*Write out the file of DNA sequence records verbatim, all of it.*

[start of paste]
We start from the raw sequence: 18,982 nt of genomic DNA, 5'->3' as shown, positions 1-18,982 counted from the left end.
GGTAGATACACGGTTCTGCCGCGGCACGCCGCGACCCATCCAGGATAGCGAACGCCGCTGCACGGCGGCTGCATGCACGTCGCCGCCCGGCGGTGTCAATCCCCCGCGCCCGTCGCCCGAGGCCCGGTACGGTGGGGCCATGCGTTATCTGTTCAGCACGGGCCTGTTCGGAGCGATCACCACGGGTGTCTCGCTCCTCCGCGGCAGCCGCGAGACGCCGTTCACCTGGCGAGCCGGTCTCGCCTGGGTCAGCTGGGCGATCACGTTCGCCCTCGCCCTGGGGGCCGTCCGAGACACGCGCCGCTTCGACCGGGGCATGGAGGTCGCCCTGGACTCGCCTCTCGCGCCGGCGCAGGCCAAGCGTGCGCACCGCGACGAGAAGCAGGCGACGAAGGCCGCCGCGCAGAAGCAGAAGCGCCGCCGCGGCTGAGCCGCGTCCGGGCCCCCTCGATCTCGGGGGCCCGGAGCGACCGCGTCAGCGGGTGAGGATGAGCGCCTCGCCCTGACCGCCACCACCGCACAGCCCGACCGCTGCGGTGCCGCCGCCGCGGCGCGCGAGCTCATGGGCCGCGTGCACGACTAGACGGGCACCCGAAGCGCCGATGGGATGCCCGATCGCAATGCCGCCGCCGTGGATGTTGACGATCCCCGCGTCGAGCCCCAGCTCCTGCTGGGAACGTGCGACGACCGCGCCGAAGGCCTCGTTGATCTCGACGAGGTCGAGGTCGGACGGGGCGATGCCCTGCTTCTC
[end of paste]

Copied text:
We start from the raw sequence: 18,982 nt of genomic DNA, 5'->3' as shown, positions 1-18,982 counted from the left end.
GGTAGATACACGGTTCTGCCGCGGCACGCCGCGACCCATCCAGGATAGCGAACGCCGCTGCACGGCGGCTGCATGCACGTCGCCGCCCGGCGGTGTCAATCCCCCGCGCCCGTCGCCCGAGGCCCGGTACGGTGGGGCCATGCGTTATCTGTTCAGCACGGGCCTGTTCGGAGCGATCACCACGGGTGTCTCGCTCCTCCGCGGCAGCCGCGAGACGCCGTTCACCTGGCGAGCCGGTCTCGCCTGGGTCAGCTGGGCGATCACGTTCGCCCTCGCCCTGGGGGCCGTCCGAGACACGCGCCGCTTCGACCGGGGCATGGAGGTCGCCCTGGACTCGCCTCTCGCGCCGGCGCAGGCCAAGCGTGCGCACCGCGACGAGAAGCAGGCGACGAAGGCCGCCGCGCAGAAGCAGAAGCGCCGCCGCGGCTGAGCCGCGTCCGGGCCCCCTCGATCTCGGGGGCCCGGAGCGACCGCGTCAGCGGGTGAGGATGAGCGCCTCGCCCTGACCGCCACCACCGCACAGCCCGACCGCTGCGGTGCCGCCGCCGCGGCGCGCGAGCTCATGGGCCGCGTGCACGACTAGACGGGCACCCGAAGCGCCGATGGGATGCCCGATCGCAATGCCGCCGCCGTGGATGTTGACGATCCCCGCGTCGAGCCCCAGCTCCTGCTGGGAACGTGCGACGACCGCGCCGAAGGCCTCGTTGATCTCGACGAGGTCGAGGTCGGACGGGGCGATGCCCTGCTTCTC